Why LLCs Are the Right Choice for Most New Businesses
- The right business structure is one that accomplishes the founders’ goals at the lowest tax cost.
- Although both corporations and LLCs offer liability protection, LLCs have other advantages that set them apart from corporations.
- The corporate structure is best reserved for the high-growth technology startup context.
- The wait-and-see approach provides flexibility for bootstrappers that may seek funding later.
The right choice of business entity is the one that accomplishes the founders’ legal goals at the lowest tax cost. For most founders, LLCs outperform corporations under this standard.
Accomplishing the Founders’ Legal Goals . . .
LLCs more options than corporations for accomplishing the founders’ goals. LLCs offer the following advantages over corporations:
- Protection against outside liability. Most founders form business entities for liability protection. Assuming they are properly organized and operated, both corporations and LLCs protect the owners from the debts and obligations of the business (inside liability). But unlike corporations, LLCs also provide charging order protection against debts of the owner (outside liability).
- Flexible management. An LLC’s management structure determines who can make decisions on the LLC’s behalf. LLCs can be member-managed or manager-managed. With proper drafting, an operating agreement can even provide a decision-making body that functions like the board of directors of a corporation.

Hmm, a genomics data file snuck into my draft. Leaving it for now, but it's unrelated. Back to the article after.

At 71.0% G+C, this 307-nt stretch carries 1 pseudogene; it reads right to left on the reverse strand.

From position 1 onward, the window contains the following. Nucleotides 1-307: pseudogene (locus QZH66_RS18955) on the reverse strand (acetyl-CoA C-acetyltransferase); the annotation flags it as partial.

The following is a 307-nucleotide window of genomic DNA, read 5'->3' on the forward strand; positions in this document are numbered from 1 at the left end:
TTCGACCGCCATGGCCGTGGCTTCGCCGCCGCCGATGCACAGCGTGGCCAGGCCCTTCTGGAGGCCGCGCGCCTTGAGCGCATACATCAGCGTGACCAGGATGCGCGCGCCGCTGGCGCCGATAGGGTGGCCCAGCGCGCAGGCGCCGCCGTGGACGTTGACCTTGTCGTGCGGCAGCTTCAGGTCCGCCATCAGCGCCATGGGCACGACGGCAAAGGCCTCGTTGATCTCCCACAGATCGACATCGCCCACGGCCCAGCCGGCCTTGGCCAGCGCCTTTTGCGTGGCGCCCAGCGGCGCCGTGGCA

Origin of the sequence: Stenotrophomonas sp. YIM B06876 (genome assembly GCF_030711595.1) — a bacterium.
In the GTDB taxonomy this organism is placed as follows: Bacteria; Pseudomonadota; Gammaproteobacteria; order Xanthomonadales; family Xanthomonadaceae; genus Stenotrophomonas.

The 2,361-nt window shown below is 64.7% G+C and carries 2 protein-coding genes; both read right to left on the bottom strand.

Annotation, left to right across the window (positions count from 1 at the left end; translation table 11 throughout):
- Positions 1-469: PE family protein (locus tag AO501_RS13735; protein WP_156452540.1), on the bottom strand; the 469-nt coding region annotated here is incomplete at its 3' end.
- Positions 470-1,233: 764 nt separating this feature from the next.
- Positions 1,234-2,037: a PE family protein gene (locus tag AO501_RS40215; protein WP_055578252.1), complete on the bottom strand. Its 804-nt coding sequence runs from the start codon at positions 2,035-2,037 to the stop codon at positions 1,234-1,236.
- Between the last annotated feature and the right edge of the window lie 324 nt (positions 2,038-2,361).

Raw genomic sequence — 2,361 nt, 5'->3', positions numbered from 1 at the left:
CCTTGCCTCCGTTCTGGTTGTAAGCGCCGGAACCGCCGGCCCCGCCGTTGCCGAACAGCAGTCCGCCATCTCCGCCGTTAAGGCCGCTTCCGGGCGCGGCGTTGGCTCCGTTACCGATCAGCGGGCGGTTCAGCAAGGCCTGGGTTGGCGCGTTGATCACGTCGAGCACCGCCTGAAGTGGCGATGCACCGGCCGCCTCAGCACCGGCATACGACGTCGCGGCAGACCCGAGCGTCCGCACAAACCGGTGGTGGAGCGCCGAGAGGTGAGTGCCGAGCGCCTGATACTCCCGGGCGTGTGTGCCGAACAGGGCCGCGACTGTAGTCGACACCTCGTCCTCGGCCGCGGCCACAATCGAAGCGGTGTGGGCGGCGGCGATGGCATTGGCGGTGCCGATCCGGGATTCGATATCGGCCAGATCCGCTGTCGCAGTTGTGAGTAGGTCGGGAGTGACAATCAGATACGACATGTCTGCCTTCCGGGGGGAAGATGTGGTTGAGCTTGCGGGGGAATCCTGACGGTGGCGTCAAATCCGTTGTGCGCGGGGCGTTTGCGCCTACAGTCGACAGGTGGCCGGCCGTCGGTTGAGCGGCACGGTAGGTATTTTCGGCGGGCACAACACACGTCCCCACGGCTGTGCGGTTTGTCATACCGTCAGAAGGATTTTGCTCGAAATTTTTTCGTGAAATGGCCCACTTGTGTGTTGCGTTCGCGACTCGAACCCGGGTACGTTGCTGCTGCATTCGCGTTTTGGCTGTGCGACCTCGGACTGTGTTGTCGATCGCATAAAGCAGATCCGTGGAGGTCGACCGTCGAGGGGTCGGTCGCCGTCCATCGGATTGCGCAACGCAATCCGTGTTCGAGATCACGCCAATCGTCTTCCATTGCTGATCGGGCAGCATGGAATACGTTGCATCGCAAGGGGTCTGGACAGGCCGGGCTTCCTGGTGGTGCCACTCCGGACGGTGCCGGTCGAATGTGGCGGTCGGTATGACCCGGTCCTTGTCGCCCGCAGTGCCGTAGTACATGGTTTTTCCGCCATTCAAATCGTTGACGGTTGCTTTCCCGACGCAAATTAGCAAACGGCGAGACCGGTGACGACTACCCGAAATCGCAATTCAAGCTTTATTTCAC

- Fewer corporate formalities. Corporations require more care and feeding than LLCs. Although there is variation between the states, corporations must usually have annual meetings, keep minutes, and keep their registration current with the state. LLCs require less formality and are often easier to maintain. The lack of required formalities provides LLCs with more protection against veil-piercing
LLCs are the most flexible form of business. With proper planning—including a well-drafted operating agreement—an LLC can accommodate almost any deal that the founders can imagine. There is nothing that a corporation can do that an LLC cannot, but LLCs can do many things that corporations cannot. This flexibility makes LLCs a better choice than corporations for accomplishing most legal and business goals.
. . . At the Lowest Possible Tax Cost
Tax optimization is mostly about avoiding double taxation on business income. Although there are rare situations where double taxation is unavoidable, most founders can save taxes using a pass-through entity that avoids double taxation.
LLCs can choose their tax structure. By default, the Internal Revenue Code either disregards the LLC for tax purposes (if one owner) or treats it like a partnership (if multiple owners). But the LLC can elect out of this default classification. An LLC can be taxed as a C corporation or—if it meets the eligibility requirements—as an S corporation. Because an LLC can be taxed as a corporation, there are no tax benefits available to corporations that are unavailable to LLCs.